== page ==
Let Them Grieve the Dream
It’s okay to feel depressed about a college rejection. Don’t ridicule teens’ emotions or push them to get past it. Allow them to vent about it, cry about it, or just be bummed out for a while, without judging them or their reaction.
Ultimately, it will be easier for them to move on from a college rejection letter if they’ve allowed themselves to feel all the feelings, with your support and validation.
Support Them in Exploring Alternatives
If your teen got rejected by one or more highly selective schools, they may want to appeal the admissions decisions. The college admissions committee at many competitive schools will reconsider college applications from a rejected student. (But encourage your teen to be realistic. If they don’t have strong grounds for an appeal, restarting the application process could lead to another rejection and an extended period of grieving.)
Hopefully your teen has backup schools they were accepted to. If not, they can start the application process again with other schools. Many colleges have longer application deadlines or rolling admissions. Attending community college or taking a gap year are also good options. Help teens assess their goals and take steps from there.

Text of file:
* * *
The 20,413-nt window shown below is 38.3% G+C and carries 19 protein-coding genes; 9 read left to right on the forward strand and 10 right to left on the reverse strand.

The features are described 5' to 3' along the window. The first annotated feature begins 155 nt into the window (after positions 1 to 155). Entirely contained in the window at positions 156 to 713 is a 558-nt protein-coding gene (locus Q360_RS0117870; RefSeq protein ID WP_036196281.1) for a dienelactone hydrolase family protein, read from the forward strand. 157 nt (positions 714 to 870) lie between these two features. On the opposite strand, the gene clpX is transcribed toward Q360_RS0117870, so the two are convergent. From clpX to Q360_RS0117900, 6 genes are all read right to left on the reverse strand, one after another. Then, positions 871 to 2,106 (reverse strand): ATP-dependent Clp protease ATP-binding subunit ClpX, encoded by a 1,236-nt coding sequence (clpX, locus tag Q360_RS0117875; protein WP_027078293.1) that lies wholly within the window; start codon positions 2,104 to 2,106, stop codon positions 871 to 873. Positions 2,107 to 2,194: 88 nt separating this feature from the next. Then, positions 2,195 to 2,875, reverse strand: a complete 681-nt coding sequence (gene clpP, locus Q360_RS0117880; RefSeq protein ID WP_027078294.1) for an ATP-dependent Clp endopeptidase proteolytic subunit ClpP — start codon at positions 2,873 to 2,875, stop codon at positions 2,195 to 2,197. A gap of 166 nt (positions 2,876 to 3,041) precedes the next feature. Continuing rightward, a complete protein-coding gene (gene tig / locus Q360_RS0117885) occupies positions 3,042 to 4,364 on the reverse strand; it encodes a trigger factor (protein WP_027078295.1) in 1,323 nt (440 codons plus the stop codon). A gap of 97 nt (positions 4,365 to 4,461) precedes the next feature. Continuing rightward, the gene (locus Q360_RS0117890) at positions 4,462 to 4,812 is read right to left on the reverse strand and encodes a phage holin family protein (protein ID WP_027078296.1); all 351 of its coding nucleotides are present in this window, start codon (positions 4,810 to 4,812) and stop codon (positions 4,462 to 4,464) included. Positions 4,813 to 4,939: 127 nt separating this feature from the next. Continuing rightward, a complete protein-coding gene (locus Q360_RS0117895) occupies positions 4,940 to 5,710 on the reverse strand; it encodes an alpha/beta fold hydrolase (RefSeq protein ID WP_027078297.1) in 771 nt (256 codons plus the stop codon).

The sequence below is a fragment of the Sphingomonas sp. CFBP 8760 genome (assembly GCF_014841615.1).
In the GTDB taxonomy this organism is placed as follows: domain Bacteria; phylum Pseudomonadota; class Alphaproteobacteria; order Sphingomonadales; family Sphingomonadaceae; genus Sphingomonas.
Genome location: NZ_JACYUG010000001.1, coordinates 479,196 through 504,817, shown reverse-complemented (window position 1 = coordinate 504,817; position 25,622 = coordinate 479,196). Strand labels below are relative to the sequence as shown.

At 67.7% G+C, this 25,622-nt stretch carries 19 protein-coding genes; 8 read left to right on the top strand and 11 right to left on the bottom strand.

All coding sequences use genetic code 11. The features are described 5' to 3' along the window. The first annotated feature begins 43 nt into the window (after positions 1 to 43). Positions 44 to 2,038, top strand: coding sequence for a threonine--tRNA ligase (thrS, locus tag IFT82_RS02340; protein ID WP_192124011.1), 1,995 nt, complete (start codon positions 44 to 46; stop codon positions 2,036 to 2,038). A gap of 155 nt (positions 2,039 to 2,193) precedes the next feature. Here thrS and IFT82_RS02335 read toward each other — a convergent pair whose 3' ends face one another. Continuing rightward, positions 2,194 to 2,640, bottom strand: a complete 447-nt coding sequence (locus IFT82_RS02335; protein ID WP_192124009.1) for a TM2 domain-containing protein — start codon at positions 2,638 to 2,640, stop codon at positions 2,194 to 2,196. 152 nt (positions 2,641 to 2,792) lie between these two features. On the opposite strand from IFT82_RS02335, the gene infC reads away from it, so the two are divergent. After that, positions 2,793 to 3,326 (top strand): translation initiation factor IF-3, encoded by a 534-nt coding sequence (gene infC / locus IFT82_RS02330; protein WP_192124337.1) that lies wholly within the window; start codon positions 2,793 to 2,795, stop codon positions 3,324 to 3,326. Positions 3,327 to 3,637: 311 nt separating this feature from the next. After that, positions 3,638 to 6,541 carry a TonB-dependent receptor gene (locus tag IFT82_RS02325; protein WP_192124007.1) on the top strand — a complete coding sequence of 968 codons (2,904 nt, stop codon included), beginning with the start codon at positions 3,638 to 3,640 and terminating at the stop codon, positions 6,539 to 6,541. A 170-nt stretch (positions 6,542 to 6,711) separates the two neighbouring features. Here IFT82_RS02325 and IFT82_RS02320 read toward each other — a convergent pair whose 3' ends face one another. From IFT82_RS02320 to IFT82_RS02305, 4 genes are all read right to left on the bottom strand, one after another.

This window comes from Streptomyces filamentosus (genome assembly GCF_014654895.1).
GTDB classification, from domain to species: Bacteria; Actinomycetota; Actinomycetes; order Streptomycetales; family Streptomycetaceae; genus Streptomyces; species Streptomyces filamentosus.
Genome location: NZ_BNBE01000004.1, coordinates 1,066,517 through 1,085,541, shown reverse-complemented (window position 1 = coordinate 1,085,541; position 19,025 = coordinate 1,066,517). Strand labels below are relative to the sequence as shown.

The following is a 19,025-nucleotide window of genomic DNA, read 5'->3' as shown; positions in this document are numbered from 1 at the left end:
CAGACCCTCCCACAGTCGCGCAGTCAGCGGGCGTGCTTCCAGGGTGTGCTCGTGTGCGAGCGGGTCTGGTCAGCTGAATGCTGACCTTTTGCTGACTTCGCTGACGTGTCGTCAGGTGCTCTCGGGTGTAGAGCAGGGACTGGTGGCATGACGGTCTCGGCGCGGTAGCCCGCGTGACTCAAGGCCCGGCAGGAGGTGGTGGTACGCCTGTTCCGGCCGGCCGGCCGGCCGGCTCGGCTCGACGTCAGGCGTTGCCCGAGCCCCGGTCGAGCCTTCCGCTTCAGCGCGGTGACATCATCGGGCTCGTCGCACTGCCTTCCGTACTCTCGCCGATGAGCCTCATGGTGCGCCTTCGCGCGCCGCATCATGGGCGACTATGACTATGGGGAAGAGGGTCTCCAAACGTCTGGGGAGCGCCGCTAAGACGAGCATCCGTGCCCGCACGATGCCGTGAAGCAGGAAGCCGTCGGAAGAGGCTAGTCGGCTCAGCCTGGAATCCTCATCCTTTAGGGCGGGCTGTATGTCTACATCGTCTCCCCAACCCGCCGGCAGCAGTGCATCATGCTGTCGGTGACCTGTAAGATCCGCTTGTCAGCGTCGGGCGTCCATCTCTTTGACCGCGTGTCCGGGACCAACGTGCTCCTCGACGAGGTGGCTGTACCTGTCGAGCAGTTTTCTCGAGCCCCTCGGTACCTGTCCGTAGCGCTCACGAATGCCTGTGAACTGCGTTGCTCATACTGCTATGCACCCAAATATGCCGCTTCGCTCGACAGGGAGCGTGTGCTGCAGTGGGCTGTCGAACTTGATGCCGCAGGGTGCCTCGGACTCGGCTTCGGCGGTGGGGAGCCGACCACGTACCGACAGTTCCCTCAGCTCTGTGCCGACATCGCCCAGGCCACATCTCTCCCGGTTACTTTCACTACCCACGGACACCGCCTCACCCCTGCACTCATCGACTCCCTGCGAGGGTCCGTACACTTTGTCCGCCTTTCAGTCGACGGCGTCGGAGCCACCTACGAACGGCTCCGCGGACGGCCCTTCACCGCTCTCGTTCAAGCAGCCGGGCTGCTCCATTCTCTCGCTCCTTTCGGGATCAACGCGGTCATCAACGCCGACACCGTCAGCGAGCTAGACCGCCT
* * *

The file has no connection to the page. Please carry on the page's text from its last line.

Encourage Them to Connect, Not Compare
Teens are not alone in experiencing college rejection, particularly if they applied to elite universities. For example, Harvard University accepted only 3 percent of applicants for its class of 2026—a record low. Remind them that everyone has different strengths, and that comparing themselves to a classmate who did get into a highly selective school isn’t useful. Encourage them to spend time with others who are also feeling the pain of college rejection, not just those who got acceptance letters.
Also, if you think it would be welcomed, you might mention some of the many people who didn’t get into their dream schools and still ended up having an amazing career. To name just a few: Steven Spielberg was rejected from the University of Southern California’s film school. Tina Fey was rejected from Princeton University. And Barack Obama was rejected from Swarthmore.
Be Aware of Your Own Reaction